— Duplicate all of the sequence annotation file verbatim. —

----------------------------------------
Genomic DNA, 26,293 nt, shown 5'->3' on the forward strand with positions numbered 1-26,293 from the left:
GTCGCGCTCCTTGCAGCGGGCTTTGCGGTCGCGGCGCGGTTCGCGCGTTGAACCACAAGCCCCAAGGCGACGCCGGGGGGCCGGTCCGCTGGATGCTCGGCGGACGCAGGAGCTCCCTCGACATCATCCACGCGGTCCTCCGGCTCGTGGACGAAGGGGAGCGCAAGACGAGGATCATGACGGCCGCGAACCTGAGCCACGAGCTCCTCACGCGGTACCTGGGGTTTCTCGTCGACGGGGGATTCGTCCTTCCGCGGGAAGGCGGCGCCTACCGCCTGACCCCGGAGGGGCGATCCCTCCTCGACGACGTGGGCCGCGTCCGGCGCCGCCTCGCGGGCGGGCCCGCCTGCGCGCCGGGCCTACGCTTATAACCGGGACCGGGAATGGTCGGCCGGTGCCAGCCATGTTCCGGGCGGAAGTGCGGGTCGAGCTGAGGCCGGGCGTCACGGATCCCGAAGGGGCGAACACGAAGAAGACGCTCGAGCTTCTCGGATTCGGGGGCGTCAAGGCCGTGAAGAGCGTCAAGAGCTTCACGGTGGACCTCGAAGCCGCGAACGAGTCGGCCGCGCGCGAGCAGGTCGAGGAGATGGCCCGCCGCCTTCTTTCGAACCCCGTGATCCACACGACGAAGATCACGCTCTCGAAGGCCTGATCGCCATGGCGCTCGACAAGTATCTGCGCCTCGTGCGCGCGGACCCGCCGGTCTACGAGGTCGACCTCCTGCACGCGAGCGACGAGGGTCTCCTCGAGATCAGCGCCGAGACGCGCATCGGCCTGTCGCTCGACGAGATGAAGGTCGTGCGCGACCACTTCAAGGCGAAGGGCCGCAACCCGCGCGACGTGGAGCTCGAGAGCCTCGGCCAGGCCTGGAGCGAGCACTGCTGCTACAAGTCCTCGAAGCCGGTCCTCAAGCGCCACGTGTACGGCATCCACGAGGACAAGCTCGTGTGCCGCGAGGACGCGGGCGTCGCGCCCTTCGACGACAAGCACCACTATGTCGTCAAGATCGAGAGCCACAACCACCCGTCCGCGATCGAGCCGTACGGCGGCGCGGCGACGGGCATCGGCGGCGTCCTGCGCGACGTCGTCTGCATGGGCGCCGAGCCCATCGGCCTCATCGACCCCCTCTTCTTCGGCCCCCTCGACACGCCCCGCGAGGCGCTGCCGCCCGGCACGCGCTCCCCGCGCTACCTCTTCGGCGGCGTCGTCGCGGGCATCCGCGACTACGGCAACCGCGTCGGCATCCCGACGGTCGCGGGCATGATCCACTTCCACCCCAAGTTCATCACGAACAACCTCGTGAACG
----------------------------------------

Genomic DNA, 26,293 nt, shown 5'->3' on the forward strand with positions numbered 1-26,293 from the left:
GTCGCGCTCCTTGCAGCGGGCTTTGCGGTCGCGGCGCGGTTCGCGCGTTGAACCACAAGCCCCAAGGCGACGCCGGGGGGCCGGTCCGCTGGATGCTCGGCGGACGCAGGAGCTCCCTCGACATCATCCACGCGGTCCTCCGGCTCGTGGACGAAGGGGAGCGCAAGACGAGGATCATGACGGCCGCGAACCTGAGCCACGAGCTCCTCACGCGGTACCTGGGGTTTCTCGTCGACGGGGGATTCGTCCTTCCGCGGGAAGGCGGCGCCTACCGCCTGACCCCGGAGGGGCGATCCCTCCTCGACGACGTGGGCCGCGTCCGGCGCCGCCTCGCGGGCGGGCCCGCCTGCGCGCCGGGCCTACGCTTATAACCGGGACCGGGAATGGTCGGCCGGTGCCAGCCATGTTCCGGGCGGAAGTGCGGGTCGAGCTGAGGCCGGGCGTCACGGATCCCGAAGGGGCGAACACGAAGAAGACGCTCGAGCTTCTCGGATTCGGGGGCGTCAAGGCCGTGAAGAGCGTCAAGAGCTTCACGGTGGACCTCGAAGCCGCGAACGAGTCGGCCGCGCGCGAGCAGGTCGAGGAGATGGCCCGCCGCCTTCTTTCGAACCCCGTGATCCACACGACGAAGATCACGCTCTCGAAGGCCTGATCGCCATGGCGCTCGACAAGTATCTGCGCCTCGTGCGCGCGGACCCGCCGGTCTACGAGGTCGACCTCCTGCACGCGAGCGACGAGGGTCTCCTCGAGATCAGCGCCGAGACGCGCATCGGCCTGTCGCTCGACGAGATGAAGGTCGTGCGCGACCACTTCAAGGCGAAGGGCCGCAACCCGCGCGACGTGGAGCTCGAGAGCCTCGGCCAGGCCTGGAGCGAGCACTGCTGCTACAAGTCCTCGAAGCCGGTCCTCAAGCGCCACGTGTACGGCATCCACGAGGACAAGCTCGTGTGCCGCGAGGACGCGGGCGTCGCGCCCTTCGACGACAAGCACCACTATGTCGTCAAGATCGAGAGCCACAACCACCCGTCCGCGATCGAGCCGTACGGCGGCGCGGCGACGGGCATCGGCGGCGTCCTGCGCGACGTCGTCTGCATGGGCGCCGAGCCCATCGGCCTCATCGACCCCCTCTTCTTCGGCCCCCTCGACACGCCCCGCGAGGCGCTGCCGCCCGGCACGCGCTCCCCGCGCTACCTCTTCGGCGGCGTCGTCGCGGGCATCCGCGACTACGGCAACCGCGTCGGCATCCCGACGGTCGCGGGCATGATCCACTTCCACCCCAAGTTCATCACGAACAACCTCGTGAACG